Introduction – How to paint porcelain houses
Diane Lavoie shares with us a special Christmas project that she carried out a few years ago, but which is still relevant round the holidays. How can you paint porcelain houses? Well, the answer can be found just a little further down in this article!
The holiday season is just around the corner, a time when decorating ideas are limitless. Although I am very fond of a few traditions, I also like new things.
It was one morning at the beginning of November 2017, sitting in the workshop in front of the wood stove, my feet propped up on a log and a good hot chocolate in my hand that I suddenly had a mad desire . A desire for raw wood, white, gilding, silver and bling-bling for our new Christmas decorations.
While there is no question of investing for new, I, the great fan of “makeover”, quickly found myself head first in the bottom of a bin to take out a treasure that had been buried for a few years. .
So excited about my project, just a few minutes later I was in design mode. Here is my first “makeover” for this theme.
Products used to paint the porcelain houses
- Varnish cleaner & remover
- Cotton Ball white paint
- Natural beeswax
- Antique brown wax
- Black Coal wax
- Small Snow White brush (for painting)
- Round silk bristle brush 16 mm (for wax)
- White cotton cloth (T-shirt style)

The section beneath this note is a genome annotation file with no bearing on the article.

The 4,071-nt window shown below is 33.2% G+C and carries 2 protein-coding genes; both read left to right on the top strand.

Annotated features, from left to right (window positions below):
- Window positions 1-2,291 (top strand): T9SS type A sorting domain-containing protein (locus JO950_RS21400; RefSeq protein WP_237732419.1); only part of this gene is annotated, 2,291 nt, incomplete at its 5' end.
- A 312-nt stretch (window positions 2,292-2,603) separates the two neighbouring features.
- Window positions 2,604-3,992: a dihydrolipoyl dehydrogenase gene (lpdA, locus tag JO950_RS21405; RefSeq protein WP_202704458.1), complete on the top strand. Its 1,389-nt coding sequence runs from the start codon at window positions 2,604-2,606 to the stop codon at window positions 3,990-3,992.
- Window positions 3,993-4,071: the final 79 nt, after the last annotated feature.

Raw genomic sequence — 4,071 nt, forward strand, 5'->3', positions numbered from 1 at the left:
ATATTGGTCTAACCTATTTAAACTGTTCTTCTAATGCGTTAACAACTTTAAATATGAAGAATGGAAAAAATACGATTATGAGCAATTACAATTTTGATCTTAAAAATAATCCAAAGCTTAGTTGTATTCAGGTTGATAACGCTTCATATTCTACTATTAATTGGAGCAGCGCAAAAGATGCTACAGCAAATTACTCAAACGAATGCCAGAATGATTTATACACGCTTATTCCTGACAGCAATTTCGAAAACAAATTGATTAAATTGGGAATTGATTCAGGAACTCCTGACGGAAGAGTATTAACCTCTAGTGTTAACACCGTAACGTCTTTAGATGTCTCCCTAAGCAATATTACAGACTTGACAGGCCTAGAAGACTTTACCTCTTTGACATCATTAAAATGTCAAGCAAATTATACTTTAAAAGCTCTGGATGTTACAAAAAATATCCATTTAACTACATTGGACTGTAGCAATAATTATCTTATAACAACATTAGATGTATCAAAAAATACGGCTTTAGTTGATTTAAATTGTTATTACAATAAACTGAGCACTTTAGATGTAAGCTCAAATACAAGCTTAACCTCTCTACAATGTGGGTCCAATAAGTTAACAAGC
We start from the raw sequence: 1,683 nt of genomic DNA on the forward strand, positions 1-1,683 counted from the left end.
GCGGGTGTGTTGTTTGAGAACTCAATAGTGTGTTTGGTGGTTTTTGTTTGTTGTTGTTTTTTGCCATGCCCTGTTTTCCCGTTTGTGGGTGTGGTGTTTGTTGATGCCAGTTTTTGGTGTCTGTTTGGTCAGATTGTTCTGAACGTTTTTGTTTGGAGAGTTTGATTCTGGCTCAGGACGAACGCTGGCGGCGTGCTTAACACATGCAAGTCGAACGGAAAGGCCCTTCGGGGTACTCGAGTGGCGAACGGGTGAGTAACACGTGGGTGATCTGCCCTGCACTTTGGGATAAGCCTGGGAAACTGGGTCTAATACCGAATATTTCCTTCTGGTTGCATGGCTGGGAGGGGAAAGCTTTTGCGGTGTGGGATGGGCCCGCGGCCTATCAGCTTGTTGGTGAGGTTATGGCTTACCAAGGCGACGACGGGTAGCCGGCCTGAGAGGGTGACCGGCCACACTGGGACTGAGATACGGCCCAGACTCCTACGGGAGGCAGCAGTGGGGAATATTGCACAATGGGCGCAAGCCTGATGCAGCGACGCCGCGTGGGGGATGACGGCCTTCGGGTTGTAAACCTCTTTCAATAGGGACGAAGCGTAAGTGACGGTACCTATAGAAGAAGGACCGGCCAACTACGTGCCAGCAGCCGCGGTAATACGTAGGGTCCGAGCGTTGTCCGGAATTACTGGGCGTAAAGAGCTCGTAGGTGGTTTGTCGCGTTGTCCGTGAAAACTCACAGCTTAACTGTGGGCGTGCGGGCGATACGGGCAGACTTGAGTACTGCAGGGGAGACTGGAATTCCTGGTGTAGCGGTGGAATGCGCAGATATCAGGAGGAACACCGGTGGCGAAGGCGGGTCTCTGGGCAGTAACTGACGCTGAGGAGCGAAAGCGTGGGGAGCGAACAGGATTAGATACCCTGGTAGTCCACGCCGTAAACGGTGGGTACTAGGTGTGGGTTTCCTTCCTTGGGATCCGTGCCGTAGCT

- Mango granular soap for cleaning the paintbrushes after
Step 1 – Clean
Spray the porcelain houses with the varnish remover/cleaner, spread with a cloth and leave it on the surface for about five minutes.
Step 2 – Rinse
Rinse well by wiping it all down with water to remove all residue.
Step 3 -Paint
You are now ready to apply a first coat of paint. Let dry well and apply a second coat of paint if needed and let dry for minimum 30 mins.
Step 4 – Wax
Apply a layer of natural beeswax to the entire surface, all over, with the wax brush, this will help you make the necessary corrections.
Step 5 – Finishing
Then, mix a little natural beeswax with the antique brown wax to reduce the colour a bit and then apply it with your fingertip and cloth.
Also use a little charcoal black wax with your fingertip in the desired areas to achieve the desired effect. It is always possible to correct by reapplying natural wax.
Not wanting to spend huge sums on decorations that are only used a few weeks a year and especially not loving the unnecessary accumulation, I give a second, third… and even fourth life to my invaluable treasures.
Living in the beautiful Laurentians region, I create with what we already have and with the wonders that nature offers us.
It’s all simply magnificent. You are now ready to paint porcelain houses!